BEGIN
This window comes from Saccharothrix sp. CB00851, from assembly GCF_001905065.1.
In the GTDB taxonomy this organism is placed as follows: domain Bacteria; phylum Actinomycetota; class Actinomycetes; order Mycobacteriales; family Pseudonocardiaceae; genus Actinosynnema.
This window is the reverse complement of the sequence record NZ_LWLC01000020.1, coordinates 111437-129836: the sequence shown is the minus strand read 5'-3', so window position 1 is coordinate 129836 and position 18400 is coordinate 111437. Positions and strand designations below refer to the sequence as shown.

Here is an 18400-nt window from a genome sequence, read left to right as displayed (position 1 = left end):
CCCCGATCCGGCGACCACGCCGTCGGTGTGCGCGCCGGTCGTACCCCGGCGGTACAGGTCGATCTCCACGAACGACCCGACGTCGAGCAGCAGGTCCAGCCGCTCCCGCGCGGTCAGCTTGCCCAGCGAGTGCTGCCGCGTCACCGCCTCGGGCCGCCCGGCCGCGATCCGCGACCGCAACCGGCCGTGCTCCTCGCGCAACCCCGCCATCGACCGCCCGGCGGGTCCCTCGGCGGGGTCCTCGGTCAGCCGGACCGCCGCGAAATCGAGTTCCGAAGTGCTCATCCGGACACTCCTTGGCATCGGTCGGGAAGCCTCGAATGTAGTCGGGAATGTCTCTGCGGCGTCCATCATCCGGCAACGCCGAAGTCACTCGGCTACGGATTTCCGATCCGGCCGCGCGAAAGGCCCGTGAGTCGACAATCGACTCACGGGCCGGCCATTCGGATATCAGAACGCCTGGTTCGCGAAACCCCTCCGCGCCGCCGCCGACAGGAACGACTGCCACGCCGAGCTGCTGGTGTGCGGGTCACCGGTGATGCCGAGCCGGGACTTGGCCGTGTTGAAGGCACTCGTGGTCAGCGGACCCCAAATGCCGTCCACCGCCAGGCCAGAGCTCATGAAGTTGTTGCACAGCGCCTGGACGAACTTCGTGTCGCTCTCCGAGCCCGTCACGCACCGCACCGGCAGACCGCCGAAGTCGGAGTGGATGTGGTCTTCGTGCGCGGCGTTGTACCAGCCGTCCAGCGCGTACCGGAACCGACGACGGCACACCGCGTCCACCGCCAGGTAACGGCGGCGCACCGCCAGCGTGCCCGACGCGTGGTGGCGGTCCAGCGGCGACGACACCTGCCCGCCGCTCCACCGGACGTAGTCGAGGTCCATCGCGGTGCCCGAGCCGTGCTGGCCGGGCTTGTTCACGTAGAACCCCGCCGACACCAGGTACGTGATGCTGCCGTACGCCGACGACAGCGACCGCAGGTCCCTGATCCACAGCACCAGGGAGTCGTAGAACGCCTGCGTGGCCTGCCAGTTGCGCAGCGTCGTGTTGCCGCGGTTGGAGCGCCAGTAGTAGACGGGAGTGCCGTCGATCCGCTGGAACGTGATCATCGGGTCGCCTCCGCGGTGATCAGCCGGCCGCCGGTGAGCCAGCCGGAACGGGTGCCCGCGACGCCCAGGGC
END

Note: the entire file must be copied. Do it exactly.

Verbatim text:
This window comes from Saccharothrix sp. CB00851, from assembly GCF_001905065.1.
In the GTDB taxonomy this organism is placed as follows: domain Bacteria; phylum Actinomycetota; class Actinomycetes; order Mycobacteriales; family Pseudonocardiaceae; genus Actinosynnema.
This window is the reverse complement of the sequence record NZ_LWLC01000020.1, coordinates 111437-129836: the sequence shown is the minus strand read 5'-3', so window position 1 is coordinate 129836 and position 18400 is coordinate 111437. Positions and strand designations below refer to the sequence as shown.

Here is an 18400-nt window from a genome sequence, read left to right as displayed (position 1 = left end):
CCCCGATCCGGCGACCACGCCGTCGGTGTGCGCGCCGGTCGTACCCCGGCGGTACAGGTCGATCTCCACGAACGACCCGACGTCGAGCAGCAGGTCCAGCCGCTCCCGCGCGGTCAGCTTGCCCAGCGAGTGCTGCCGCGTCACCGCCTCGGGCCGCCCGGCCGCGATCCGCGACCGCAACCGGCCGTGCTCCTCGCGCAACCCCGCCATCGACCGCCCGGCGGGTCCCTCGGCGGGGTCCTCGGTCAGCCGGACCGCCGCGAAATCGAGTTCCGAAGTGCTCATCCGGACACTCCTTGGCATCGGTCGGGAAGCCTCGAATGTAGTCGGGAATGTCTCTGCGGCGTCCATCATCCGGCAACGCCGAAGTCACTCGGCTACGGATTTCCGATCCGGCCGCGCGAAAGGCCCGTGAGTCGACAATCGACTCACGGGCCGGCCATTCGGATATCAGAACGCCTGGTTCGCGAAACCCCTCCGCGCCGCCGCCGACAGGAACGACTGCCACGCCGAGCTGCTGGTGTGCGGGTCACCGGTGATGCCGAGCCGGGACTTGGCCGTGTTGAAGGCACTCGTGGTCAGCGGACCCCAAATGCCGTCCACCGCCAGGCCAGAGCTCATGAAGTTGTTGCACAGCGCCTGGACGAACTTCGTGTCGCTCTCCGAGCCCGTCACGCACCGCACCGGCAGACCGCCGAAGTCGGAGTGGATGTGGTCTTCGTGCGCGGCGTTGTACCAGCCGTCCAGCGCGTACCGGAACCGACGACGGCACACCGCGTCCACCGCCAGGTAACGGCGGCGCACCGCCAGCGTGCCCGACGCGTGGTGGCGGTCCAGCGGCGACGACACCTGCCCGCCGCTCCACCGGACGTAGTCGAGGTCCATCGCGGTGCCCGAGCCGTGCTGGCCGGGCTTGTTCACGTAGAACCCCGCCGACACCAGGTACGTGATGCTGCCGTACGCCGACGACAGCGACCGCAGGTCCCTGATCCACAGCACCAGGGAGTCGTAGAACGCCTGCGTGGCCTGCCAGTTGCGCAGCGTCGTGTTGCCGCGGTTGGAGCGCCAGTAGTAGACGGGAGTGCCGTCGATCCGCTGGAACGTGATCATCGGGTCGCCTCCGCGGTGATCAGCCGGCCGCCGGTGAGCCAGCCGGAACGGGTGCCCGCGACGCCCAGGGC